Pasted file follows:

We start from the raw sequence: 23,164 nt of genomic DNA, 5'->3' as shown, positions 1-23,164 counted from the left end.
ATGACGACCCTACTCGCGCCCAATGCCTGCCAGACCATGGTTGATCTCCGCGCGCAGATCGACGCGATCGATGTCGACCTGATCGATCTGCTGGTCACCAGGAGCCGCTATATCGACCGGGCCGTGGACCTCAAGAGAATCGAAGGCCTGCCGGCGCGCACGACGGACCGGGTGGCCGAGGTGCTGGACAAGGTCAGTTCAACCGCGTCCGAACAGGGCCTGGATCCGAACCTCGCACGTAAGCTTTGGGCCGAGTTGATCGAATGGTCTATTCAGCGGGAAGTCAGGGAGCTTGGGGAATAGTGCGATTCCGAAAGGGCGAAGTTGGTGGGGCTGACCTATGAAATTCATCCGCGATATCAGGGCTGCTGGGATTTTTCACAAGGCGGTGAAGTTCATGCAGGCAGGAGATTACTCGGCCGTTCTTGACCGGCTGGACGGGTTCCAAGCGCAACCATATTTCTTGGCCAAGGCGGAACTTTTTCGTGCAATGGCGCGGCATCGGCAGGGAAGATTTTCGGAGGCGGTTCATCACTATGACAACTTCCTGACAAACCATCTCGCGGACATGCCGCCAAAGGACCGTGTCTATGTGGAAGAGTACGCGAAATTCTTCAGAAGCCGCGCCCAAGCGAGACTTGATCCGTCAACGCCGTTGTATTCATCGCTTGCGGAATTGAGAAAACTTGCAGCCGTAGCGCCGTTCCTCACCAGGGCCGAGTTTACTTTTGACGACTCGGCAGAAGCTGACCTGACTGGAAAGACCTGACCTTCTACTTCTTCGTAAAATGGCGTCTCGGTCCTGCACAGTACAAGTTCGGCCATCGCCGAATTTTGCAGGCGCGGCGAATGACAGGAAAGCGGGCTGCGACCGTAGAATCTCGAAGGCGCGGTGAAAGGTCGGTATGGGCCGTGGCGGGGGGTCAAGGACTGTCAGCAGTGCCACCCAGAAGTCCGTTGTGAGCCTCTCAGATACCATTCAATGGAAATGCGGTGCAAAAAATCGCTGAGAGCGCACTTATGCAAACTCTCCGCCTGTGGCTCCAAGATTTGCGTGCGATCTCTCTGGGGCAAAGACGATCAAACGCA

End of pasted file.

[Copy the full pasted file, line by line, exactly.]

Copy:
We start from the raw sequence: 23,164 nt of genomic DNA, 5'->3' as shown, positions 1-23,164 counted from the left end.
ATGACGACCCTACTCGCGCCCAATGCCTGCCAGACCATGGTTGATCTCCGCGCGCAGATCGACGCGATCGATGTCGACCTGATCGATCTGCTGGTCACCAGGAGCCGCTATATCGACCGGGCCGTGGACCTCAAGAGAATCGAAGGCCTGCCGGCGCGCACGACGGACCGGGTGGCCGAGGTGCTGGACAAGGTCAGTTCAACCGCGTCCGAACAGGGCCTGGATCCGAACCTCGCACGTAAGCTTTGGGCCGAGTTGATCGAATGGTCTATTCAGCGGGAAGTCAGGGAGCTTGGGGAATAGTGCGATTCCGAAAGGGCGAAGTTGGTGGGGCTGACCTATGAAATTCATCCGCGATATCAGGGCTGCTGGGATTTTTCACAAGGCGGTGAAGTTCATGCAGGCAGGAGATTACTCGGCCGTTCTTGACCGGCTGGACGGGTTCCAAGCGCAACCATATTTCTTGGCCAAGGCGGAACTTTTTCGTGCAATGGCGCGGCATCGGCAGGGAAGATTTTCGGAGGCGGTTCATCACTATGACAACTTCCTGACAAACCATCTCGCGGACATGCCGCCAAAGGACCGTGTCTATGTGGAAGAGTACGCGAAATTCTTCAGAAGCCGCGCCCAAGCGAGACTTGATCCGTCAACGCCGTTGTATTCATCGCTTGCGGAATTGAGAAAACTTGCAGCCGTAGCGCCGTTCCTCACCAGGGCCGAGTTTACTTTTGACGACTCGGCAGAAGCTGACCTGACTGGAAAGACCTGACCTTCTACTTCTTCGTAAAATGGCGTCTCGGTCCTGCACAGTACAAGTTCGGCCATCGCCGAATTTTGCAGGCGCGGCGAATGACAGGAAAGCGGGCTGCGACCGTAGAATCTCGAAGGCGCGGTGAAAGGTCGGTATGGGCCGTGGCGGGGGGTCAAGGACTGTCAGCAGTGCCACCCAGAAGTCCGTTGTGAGCCTCTCAGATACCATTCAATGGAAATGCGGTGCAAAAAATCGCTGAGAGCGCACTTATGCAAACTCTCCGCCTGTGGCTCCAAGATTTGCGTGCGATCTCTCTGGGGCAAAGACGATCAAACGCA